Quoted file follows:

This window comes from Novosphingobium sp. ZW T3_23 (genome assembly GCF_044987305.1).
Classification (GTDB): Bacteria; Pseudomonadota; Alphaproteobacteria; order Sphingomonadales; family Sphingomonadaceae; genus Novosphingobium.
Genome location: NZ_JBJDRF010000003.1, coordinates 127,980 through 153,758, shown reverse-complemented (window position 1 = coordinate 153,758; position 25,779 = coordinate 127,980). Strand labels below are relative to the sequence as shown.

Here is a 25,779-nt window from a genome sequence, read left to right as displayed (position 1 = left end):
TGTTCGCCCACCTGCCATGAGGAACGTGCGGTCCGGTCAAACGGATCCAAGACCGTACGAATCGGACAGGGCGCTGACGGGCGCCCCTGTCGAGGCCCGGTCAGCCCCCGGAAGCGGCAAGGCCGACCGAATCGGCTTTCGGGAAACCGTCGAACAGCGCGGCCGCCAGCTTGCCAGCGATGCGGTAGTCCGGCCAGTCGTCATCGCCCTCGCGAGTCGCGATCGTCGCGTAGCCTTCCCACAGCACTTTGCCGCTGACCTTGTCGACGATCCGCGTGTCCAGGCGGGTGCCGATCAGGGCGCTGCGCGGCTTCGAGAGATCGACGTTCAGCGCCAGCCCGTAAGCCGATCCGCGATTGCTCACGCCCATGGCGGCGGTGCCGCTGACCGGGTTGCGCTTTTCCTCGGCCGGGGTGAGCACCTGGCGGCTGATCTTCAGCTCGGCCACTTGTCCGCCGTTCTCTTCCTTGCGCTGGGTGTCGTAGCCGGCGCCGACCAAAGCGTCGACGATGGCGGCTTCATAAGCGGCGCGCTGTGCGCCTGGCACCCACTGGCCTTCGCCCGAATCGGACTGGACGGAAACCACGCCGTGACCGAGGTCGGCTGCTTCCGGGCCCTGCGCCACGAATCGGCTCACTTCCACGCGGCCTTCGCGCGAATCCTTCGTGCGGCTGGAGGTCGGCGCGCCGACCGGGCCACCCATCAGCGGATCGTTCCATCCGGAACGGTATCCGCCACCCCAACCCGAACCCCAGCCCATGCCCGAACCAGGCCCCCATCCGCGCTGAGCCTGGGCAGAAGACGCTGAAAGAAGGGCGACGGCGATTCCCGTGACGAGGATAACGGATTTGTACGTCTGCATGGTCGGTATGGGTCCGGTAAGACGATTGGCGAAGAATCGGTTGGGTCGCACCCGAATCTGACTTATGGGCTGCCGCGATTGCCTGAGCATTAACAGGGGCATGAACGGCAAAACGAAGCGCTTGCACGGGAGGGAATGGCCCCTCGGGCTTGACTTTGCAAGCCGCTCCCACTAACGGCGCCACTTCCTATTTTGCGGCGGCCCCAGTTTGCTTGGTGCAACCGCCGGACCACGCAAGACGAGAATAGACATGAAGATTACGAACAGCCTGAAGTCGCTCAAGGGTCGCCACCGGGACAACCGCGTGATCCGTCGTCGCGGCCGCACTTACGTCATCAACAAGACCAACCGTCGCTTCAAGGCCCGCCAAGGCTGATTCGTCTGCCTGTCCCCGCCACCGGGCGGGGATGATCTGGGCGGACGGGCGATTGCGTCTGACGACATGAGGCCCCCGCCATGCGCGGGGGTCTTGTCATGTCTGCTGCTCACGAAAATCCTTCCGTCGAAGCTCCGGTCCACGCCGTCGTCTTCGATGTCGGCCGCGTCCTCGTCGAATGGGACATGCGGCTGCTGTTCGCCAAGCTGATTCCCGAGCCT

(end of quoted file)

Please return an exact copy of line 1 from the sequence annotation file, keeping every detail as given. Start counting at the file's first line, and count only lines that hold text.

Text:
This window comes from Novosphingobium sp. ZW T3_23 (genome assembly GCF_044987305.1).